Arizona Republicans took up the measure, HB 2675, after hearing that nearly half of students at Arizona State University did not pay tuition in the 2009-10 school year, whether due to financial aid need or scholarships. In reality, “[t]he most current figure is closer to 25 percent, said Christine Thompson, the regents’ vice president of government relations.”
Though approximately 100 Arizona college students showed up at the committee hearing to voice their concern that HB 2675 would make it harder to graduate, Rep. Michelle Ugenti (R) had pointed words for them: “welcome to life.” The Arizona Republic has more:
About 100 students signed in to oppose the bill, and a handful spoke out against it. James Allen, UA student-body president, told legislators that by passing the bill, legislators would make it harder to achieve a higher-education degree.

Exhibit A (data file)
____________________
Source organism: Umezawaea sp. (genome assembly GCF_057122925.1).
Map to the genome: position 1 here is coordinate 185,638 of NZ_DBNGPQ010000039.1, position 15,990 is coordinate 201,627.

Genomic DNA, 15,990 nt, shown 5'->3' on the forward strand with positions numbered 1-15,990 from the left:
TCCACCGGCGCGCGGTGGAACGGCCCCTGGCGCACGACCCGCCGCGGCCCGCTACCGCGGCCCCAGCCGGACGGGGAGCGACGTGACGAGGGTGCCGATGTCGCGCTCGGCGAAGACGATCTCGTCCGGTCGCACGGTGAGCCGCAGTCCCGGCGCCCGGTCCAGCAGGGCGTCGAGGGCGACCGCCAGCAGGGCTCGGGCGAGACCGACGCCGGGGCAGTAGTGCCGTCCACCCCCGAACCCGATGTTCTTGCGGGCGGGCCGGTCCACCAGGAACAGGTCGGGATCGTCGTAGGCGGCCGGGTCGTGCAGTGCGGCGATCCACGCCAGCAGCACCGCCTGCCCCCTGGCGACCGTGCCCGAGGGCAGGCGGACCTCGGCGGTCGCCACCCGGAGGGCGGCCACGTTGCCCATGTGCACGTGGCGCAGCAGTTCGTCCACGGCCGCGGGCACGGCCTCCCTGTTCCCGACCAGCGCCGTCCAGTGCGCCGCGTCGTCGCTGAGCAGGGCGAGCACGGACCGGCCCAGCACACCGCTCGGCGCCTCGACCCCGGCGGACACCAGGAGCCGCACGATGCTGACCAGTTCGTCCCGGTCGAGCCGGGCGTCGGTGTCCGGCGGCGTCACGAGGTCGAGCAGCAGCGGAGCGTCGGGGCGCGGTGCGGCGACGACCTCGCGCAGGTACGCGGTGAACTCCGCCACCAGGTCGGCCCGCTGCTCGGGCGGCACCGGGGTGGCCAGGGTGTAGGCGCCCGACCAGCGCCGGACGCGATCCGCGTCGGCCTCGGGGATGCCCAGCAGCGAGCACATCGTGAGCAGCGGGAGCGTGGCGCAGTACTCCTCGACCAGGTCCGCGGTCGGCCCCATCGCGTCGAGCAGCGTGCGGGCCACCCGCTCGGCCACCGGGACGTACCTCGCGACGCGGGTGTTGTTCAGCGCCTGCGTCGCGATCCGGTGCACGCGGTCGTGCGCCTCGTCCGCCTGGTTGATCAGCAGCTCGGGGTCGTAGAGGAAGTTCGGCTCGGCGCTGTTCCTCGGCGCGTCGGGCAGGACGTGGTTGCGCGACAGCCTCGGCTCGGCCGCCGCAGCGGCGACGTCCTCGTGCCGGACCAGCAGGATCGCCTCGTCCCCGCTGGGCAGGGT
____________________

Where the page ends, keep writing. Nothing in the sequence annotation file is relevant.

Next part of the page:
Rep. Michelle Ugenti, R-Scottsdale, replied, “Welcome to life.”
A few minutes later, Rep. Matt Heinz, D-Tucson, admonished his colleagues for their comments.
“I feel these students are being greeted with open hostility,” said Heinz, who later voted against the bill.
Despite the students’ protest, the House Appropriations Committee narrowly passed the bill on Wednesday, 7-6. It did not earn a single Democratic vote.
Tuition at the three public universities in Arizona is already above the national average, thanks to recent “sharp tuition increases.” Nevertheless, the University of Arizona voted last April to raise tuition rates again, this time requiring students to pay an additional $1,800 during the 2011-12 school year.